Picture this scenario – the lively din of eighty people’s discussion; the aroma of the local meal they are sharing, prepared in the adjacent kitchen. The group proceeds to the audience-style seating where the momentum of the evening is enriched with fresh ideas, questions to ponder, and projects to envision. This is what will occur again on March 29th, at Fast Talk About Food, hosted by PVGrows Higher Education Working Group. Held at the Smith Vocational and Agricultural High School, the series of 5-minute “Lightning Talks” provided a highly engaging, fun way to inform others in rapid succession about a range of topics. Building on the highly successful first event, plans are now underway for the second Fast Talk About Food on Thursday, March 29, 2012, from 5:30 -8:00pm. Applications to be one of the featured speakers are being accepted until Feb 24.
PVGrows Higher Education Working Group serves as a network of people at the intersection of food systems and institutions of higher education in the Pioneer Valley. To that end, speakers at the Fall event included undergraduate and graduate students as well as faculty and staff members from around the Valley. The array of topics reflected innovative and thought-provoking teaching, learning and actions around food systems. The line up of eight speakers kicked off with Tovar Cerulli, a vegan turned hunter. Tovar is a graduate student in Communication at UMass whose forthcoming book discusses “adult-onset hunters.” Abrah Dresdale, an instructor of Food and Farming at Greenfield Community College, described how she used Northampton’s food security plan Feed Northampton, which she co-authored, as a template to develop service learning-based curricula at GCC. Kathleen Allen and Rebecca Johnson, undergraduate students from Springfield College told their story of how a personal encounter with a local homeless man sparked the idea for Campus Kitchens, a 100% student run project which redirects leftover food to individuals and families. Meghan Little and Andrew Mack, undergraduate students at UMass, described the genesis and success of the first permaculture garden on a public university campus to supply sustainably grown produce to its dining services. Jono Neiger, faculty member at the Conway School of Landscape Design, spoke about a residence adjacent to the school which serves as a living laboratory where students practice permaculture design and regenerative agriculture. Craig Nicolson, Director of Academic Sustainability Programs in the College of Natural Sciences at UMass, introduced the audience to the new Masters program in Sustainability Science and its concentration in Sustainable Agriculture and Food Systems. Richard Stein, Professor Emeritus at UMass spoke as a founding member of Pioneer Valley Biochar Initiative, a group that educates and advocates for using biochar as a soil additive to stimulate plant growth and increase productivity. Lastly, Keith Zaltzberg, faculty member of Smith College, described a toolbox for community resilience planning, developed by students, faculty and community members in a Smith College course.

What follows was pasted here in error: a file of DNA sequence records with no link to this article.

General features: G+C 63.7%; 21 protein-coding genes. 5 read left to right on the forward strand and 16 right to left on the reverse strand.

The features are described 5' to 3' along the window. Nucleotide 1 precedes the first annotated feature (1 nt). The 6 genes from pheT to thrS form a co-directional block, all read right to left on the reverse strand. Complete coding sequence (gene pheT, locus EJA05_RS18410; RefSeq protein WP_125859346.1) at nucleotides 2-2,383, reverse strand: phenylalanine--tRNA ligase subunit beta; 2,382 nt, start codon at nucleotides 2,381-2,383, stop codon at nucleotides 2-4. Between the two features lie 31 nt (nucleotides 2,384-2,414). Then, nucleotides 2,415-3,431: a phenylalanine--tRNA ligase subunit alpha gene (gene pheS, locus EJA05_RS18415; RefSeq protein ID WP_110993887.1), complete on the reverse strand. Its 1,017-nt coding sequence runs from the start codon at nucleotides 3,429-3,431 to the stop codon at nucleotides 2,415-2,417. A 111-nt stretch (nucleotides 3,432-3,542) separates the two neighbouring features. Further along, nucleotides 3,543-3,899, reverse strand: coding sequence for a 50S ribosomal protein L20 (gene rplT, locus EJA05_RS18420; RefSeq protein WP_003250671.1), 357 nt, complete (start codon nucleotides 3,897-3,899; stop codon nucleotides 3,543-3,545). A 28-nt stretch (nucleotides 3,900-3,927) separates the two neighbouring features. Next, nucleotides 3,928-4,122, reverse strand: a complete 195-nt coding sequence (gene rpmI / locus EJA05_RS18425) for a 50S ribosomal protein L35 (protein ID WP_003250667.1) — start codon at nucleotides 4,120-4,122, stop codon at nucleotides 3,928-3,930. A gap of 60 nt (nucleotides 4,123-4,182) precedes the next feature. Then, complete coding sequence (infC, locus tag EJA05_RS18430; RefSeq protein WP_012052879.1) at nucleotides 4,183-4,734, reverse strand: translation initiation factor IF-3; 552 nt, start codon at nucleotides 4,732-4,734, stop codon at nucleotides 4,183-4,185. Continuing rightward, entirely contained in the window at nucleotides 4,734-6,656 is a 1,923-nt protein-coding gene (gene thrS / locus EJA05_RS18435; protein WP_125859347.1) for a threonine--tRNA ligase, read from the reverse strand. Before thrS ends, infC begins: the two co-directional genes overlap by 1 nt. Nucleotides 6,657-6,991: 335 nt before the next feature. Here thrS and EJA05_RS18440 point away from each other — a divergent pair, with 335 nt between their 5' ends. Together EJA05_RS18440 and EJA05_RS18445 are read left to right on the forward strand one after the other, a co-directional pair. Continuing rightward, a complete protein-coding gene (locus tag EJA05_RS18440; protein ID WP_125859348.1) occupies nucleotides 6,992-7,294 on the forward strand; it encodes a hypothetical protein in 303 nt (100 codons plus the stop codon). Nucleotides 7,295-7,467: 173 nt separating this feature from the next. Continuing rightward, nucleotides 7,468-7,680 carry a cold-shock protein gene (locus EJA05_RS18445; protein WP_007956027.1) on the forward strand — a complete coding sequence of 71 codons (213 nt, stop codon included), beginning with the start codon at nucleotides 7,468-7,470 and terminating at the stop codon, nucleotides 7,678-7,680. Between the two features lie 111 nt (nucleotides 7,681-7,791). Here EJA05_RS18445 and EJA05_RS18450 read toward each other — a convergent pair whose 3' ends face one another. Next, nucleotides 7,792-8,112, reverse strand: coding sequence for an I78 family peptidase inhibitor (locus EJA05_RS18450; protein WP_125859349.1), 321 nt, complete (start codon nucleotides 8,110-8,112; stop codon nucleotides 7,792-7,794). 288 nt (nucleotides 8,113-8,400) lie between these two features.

In lieu of a Q & A, the talks were followed by a networking experience led by John Engel, a professional facilitator, of LifeMigrations Consulting. John’s well-crafted questions allowed participants to begin processing what they had learned during the talks. Business cards were flying as people connected. The concrete part came next – an exercise that asked people to get down to business while stretching their imagination. Everyone wrote down their idea for a food systems project, idea or connection, including the related person or group they would follow up with afterwards. Then we wrote it all down again. One piece of paper went into our pockets, as a reminder of our commitment. The second piece of paper we posted under one of three categories on the wall: “Happening Now” or “Happening In the Near Future” or “Envisioning.” What a sight it was – tangible proof of our collective thoughts and forward-moving energy! Everything posted on the wall was consolidated into a spreadsheet and e-mailed around to all who attended. Feedback forms revealed a very satisfied and inspired group of attendees. Watch the video of the Lightning Talks.
If this sounds like a scenario you’d like to be part of, consider joining the PVGrows Higher Education Working Group. Register for our next round of Lightning Talks, March 29th. Or apply to be one of our “lightning talks” presenters. For more information, contact Madeleine Charney, Chairperson of PVGrows Higher Education Working Group at 413-577-0784, firstname.lastname@example.org